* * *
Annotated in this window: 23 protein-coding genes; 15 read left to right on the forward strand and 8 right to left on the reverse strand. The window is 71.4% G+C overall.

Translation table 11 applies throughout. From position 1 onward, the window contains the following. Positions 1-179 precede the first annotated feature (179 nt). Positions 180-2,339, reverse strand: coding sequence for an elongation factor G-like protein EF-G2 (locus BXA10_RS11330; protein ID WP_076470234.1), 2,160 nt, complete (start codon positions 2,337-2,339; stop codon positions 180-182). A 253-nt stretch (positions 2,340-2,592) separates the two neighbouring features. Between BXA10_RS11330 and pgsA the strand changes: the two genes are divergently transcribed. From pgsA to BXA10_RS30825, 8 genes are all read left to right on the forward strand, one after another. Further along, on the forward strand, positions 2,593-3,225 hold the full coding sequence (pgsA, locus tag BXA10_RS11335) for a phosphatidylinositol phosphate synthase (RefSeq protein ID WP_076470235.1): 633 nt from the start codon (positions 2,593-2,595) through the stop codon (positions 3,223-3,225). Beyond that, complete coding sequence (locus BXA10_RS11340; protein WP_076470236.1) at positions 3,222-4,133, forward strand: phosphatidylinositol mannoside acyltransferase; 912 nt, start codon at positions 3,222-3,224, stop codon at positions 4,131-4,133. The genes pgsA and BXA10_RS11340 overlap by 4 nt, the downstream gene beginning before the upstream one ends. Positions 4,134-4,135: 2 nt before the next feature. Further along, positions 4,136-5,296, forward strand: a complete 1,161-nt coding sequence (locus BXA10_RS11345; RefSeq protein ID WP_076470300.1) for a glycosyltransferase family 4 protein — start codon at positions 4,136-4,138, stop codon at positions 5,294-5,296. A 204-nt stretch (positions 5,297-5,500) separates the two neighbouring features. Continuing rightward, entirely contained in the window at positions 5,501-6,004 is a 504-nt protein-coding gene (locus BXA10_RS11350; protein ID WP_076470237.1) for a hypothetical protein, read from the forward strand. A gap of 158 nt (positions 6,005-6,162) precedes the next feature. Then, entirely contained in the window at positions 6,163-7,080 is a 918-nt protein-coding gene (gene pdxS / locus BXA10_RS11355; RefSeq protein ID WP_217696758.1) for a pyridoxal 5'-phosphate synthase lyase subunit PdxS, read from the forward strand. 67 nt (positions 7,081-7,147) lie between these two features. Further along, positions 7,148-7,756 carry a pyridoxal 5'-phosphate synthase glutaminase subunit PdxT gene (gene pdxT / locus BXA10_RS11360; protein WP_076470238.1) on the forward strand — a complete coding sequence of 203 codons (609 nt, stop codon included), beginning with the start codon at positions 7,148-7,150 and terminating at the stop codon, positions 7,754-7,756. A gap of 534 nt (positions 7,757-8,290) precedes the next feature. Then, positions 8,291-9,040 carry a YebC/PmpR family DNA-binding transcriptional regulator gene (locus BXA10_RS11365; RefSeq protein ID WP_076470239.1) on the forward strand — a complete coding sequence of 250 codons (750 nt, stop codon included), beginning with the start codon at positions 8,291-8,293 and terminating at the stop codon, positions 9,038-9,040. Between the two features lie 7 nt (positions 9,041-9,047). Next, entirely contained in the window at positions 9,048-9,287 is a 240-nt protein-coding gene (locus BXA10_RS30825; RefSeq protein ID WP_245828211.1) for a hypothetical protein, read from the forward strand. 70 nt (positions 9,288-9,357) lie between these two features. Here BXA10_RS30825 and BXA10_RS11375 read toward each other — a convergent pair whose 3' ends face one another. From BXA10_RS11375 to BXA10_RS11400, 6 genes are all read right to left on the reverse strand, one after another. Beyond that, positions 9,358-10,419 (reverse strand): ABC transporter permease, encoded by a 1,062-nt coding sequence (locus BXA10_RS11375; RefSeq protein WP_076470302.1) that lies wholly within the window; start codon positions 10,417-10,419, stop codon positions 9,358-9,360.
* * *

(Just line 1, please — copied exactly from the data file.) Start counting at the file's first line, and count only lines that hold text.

Annotated in this window: 23 protein-coding genes; 15 read left to right on the forward strand and 8 right to left on the reverse strand. The window is 71.4% G+C overall.